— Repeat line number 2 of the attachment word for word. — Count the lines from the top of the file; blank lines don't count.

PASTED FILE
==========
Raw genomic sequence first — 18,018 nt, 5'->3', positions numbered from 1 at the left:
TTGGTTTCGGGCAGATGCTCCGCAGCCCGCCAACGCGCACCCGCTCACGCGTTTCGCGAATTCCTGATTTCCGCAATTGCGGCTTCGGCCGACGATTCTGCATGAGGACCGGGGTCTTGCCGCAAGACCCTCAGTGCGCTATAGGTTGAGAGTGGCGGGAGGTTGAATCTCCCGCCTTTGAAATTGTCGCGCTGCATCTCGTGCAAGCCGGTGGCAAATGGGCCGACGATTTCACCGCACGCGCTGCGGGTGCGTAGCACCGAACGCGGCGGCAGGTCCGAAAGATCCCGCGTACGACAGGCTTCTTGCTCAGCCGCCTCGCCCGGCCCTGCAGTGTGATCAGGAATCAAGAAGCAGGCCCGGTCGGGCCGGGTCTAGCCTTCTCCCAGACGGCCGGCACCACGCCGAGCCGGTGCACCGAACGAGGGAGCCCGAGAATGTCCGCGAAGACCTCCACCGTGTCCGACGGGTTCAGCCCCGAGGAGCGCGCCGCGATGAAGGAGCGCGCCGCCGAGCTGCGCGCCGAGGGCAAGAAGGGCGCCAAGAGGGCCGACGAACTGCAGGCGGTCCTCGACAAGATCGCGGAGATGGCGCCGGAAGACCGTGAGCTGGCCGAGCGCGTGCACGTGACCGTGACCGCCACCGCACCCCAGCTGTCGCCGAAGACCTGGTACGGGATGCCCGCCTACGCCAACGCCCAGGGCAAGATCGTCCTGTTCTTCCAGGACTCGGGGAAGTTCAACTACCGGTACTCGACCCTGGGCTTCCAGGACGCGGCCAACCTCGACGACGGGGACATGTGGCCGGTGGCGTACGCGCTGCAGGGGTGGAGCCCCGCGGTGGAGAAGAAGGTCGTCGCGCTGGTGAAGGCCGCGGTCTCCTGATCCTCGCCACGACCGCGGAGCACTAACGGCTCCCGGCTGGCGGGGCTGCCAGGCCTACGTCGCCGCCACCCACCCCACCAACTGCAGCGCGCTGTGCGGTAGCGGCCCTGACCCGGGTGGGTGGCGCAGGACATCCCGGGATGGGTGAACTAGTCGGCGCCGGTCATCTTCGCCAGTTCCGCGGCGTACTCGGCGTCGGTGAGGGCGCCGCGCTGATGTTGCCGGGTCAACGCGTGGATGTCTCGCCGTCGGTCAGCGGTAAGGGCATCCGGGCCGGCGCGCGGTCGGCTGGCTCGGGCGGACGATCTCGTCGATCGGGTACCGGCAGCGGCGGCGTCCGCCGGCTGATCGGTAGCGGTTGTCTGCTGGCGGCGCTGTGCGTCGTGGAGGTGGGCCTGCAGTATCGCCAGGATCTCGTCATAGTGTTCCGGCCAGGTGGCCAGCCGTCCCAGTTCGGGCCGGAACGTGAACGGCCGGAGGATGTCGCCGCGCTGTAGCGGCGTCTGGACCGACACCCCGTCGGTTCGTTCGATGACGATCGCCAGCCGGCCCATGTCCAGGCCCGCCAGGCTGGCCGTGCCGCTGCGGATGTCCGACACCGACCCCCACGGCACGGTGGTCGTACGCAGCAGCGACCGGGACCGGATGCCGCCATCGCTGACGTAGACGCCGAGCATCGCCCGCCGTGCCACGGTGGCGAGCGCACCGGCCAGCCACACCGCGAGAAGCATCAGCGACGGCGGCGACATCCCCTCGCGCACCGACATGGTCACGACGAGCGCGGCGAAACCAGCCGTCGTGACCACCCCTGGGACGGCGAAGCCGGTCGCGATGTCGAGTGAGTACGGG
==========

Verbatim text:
TTGGTTTCGGGCAGATGCTCCGCAGCCCGCCAACGCGCACCCGCTCACGCGTTTCGCGAATTCCTGATTTCCGCAATTGCGGCTTCGGCCGACGATTCTGCATGAGGACCGGGGTCTTGCCGCAAGACCCTCAGTGCGCTATAGGTTGAGAGTGGCGGGAGGTTGAATCTCCCGCCTTTGAAATTGTCGCGCTGCATCTCGTGCAAGCCGGTGGCAAATGGGCCGACGATTTCACCGCACGCGCTGCGGGTGCGTAGCACCGAACGCGGCGGCAGGTCCGAAAGATCCCGCGTACGACAGGCTTCTTGCTCAGCCGCCTCGCCCGGCCCTGCAGTGTGATCAGGAATCAAGAAGCAGGCCCGGTCGGGCCGGGTCTAGCCTTCTCCCAGACGGCCGGCACCACGCCGAGCCGGTGCACCGAACGAGGGAGCCCGAGAATGTCCGCGAAGACCTCCACCGTGTCCGACGGGTTCAGCCCCGAGGAGCGCGCCGCGATGAAGGAGCGCGCCGCCGAGCTGCGCGCCGAGGGCAAGAAGGGCGCCAAGAGGGCCGACGAACTGCAGGCGGTCCTCGACAAGATCGCGGAGATGGCGCCGGAAGACCGTGAGCTGGCCGAGCGCGTGCACGTGACCGTGACCGCCACCGCACCCCAGCTGTCGCCGAAGACCTGGTACGGGATGCCCGCCTACGCCAACGCCCAGGGCAAGATCGTCCTGTTCTTCCAGGACTCGGGGAAGTTCAACTACCGGTACTCGACCCTGGGCTTCCAGGACGCGGCCAACCTCGACGACGGGGACATGTGGCCGGTGGCGTACGCGCTGCAGGGGTGGAGCCCCGCGGTGGAGAAGAAGGTCGTCGCGCTGGTGAAGGCCGCGGTCTCCTGATCCTCGCCACGACCGCGGAGCACTAACGGCTCCCGGCTGGCGGGGCTGCCAGGCCTACGTCGCCGCCACCCACCCCACCAACTGCAGCGCGCTGTGCGGTAGCGGCCCTGACCCGGGTGGGTGGCGCAGGACATCCCGGGATGGGTGAACTAGTCGGCGCCGGTCATCTTCGCCAGTTCCGCGGCGTACTCGGCGTCGGTGAGGGCGCCGCGCTGATGTTGCCGGGTCAACGCGTGGATGTCTCGCCGTCGGTCAGCGGTAAGGGCATCCGGGCCGGCGCGCGGTCGGCTGGCTCGGGCGGACGATCTCGTCGATCGGGTACCGGCAGCGGCGGCGTCCGCCGGCTGATCGGTAGCGGTTGTCTGCTGGCGGCGCTGTGCGTCGTGGAGGTGGGCCTGCAGTATCGCCAGGATCTCGTCATAGTGTTCCGGCCAGGTGGCCAGCCGTCCCAGTTCGGGCCGGAACGTGAACGGCCGGAGGATGTCGCCGCGCTGTAGCGGCGTCTGGACCGACACCCCGTCGGTTCGTTCGATGACGATCGCCAGCCGGCCCATGTCCAGGCCCGCCAGGCTGGCCGTGCCGCTGCGGATGTCCGACACCGACCCCCACGGCACGGTGGTCGTACGCAGCAGCGACCGGGACCGGATGCCGCCATCGCTGACGTAGACGCCGAGCATCGCCCGCCGTGCCACGGTGGCGAGCGCACCGGCCAGCCACACCGCGAGAAGCATCAGCGACGGCGGCGACATCCCCTCGCGCACCGACATGGTCACGACGAGCGCGGCGAAACCAGCCGTCGTGACCACCCCTGGGACGGCGAAGCCGGTCGCGATGTCGAGTGAGTACGGG